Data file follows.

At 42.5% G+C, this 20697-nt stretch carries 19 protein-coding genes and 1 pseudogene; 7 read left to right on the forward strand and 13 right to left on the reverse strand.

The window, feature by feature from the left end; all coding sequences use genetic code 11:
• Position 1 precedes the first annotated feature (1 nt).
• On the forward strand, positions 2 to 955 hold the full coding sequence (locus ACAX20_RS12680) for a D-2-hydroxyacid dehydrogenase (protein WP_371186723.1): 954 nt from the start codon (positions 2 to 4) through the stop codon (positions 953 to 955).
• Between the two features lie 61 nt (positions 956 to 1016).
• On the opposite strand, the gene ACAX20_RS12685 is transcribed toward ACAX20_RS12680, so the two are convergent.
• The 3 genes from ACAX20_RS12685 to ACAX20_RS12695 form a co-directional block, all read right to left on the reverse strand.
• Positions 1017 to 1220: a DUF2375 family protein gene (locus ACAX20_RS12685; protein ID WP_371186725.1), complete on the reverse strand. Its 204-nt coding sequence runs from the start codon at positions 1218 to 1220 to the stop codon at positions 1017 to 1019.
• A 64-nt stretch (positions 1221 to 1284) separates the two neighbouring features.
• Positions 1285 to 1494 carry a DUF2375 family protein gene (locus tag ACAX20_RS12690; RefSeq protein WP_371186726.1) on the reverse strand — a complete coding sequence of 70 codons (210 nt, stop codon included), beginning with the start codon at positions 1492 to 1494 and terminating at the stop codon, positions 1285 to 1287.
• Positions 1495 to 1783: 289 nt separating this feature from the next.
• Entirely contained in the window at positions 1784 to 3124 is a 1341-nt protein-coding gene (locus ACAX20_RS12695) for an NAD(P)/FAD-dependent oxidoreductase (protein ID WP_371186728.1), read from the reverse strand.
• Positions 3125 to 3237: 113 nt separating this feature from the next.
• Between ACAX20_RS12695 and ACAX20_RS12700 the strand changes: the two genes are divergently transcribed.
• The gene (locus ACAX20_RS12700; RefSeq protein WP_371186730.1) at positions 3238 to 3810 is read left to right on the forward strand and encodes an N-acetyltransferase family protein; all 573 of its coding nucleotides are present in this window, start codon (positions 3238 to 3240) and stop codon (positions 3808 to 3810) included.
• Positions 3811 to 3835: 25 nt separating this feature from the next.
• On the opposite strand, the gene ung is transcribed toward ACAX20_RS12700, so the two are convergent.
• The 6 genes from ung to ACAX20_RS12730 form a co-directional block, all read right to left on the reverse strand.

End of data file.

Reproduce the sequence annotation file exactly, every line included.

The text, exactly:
At 42.5% G+C, this 20697-nt stretch carries 19 protein-coding genes and 1 pseudogene; 7 read left to right on the forward strand and 13 right to left on the reverse strand.

The window, feature by feature from the left end; all coding sequences use genetic code 11:
• Position 1 precedes the first annotated feature (1 nt).
• On the forward strand, positions 2 to 955 hold the full coding sequence (locus ACAX20_RS12680) for a D-2-hydroxyacid dehydrogenase (protein WP_371186723.1): 954 nt from the start codon (positions 2 to 4) through the stop codon (positions 953 to 955).
• Between the two features lie 61 nt (positions 956 to 1016).
• On the opposite strand, the gene ACAX20_RS12685 is transcribed toward ACAX20_RS12680, so the two are convergent.
• The 3 genes from ACAX20_RS12685 to ACAX20_RS12695 form a co-directional block, all read right to left on the reverse strand.
• Positions 1017 to 1220: a DUF2375 family protein gene (locus ACAX20_RS12685; protein ID WP_371186725.1), complete on the reverse strand. Its 204-nt coding sequence runs from the start codon at positions 1218 to 1220 to the stop codon at positions 1017 to 1019.
• A 64-nt stretch (positions 1221 to 1284) separates the two neighbouring features.
• Positions 1285 to 1494 carry a DUF2375 family protein gene (locus tag ACAX20_RS12690; RefSeq protein WP_371186726.1) on the reverse strand — a complete coding sequence of 70 codons (210 nt, stop codon included), beginning with the start codon at positions 1492 to 1494 and terminating at the stop codon, positions 1285 to 1287.
• Positions 1495 to 1783: 289 nt separating this feature from the next.
• Entirely contained in the window at positions 1784 to 3124 is a 1341-nt protein-coding gene (locus ACAX20_RS12695) for an NAD(P)/FAD-dependent oxidoreductase (protein ID WP_371186728.1), read from the reverse strand.
• Positions 3125 to 3237: 113 nt separating this feature from the next.
• Between ACAX20_RS12695 and ACAX20_RS12700 the strand changes: the two genes are divergently transcribed.
• The gene (locus ACAX20_RS12700; RefSeq protein WP_371186730.1) at positions 3238 to 3810 is read left to right on the forward strand and encodes an N-acetyltransferase family protein; all 573 of its coding nucleotides are present in this window, start codon (positions 3238 to 3240) and stop codon (positions 3808 to 3810) included.
• Positions 3811 to 3835: 25 nt separating this feature from the next.
• On the opposite strand, the gene ung is transcribed toward ACAX20_RS12700, so the two are convergent.
• The 6 genes from ung to ACAX20_RS12730 form a co-directional block, all read right to left on the reverse strand.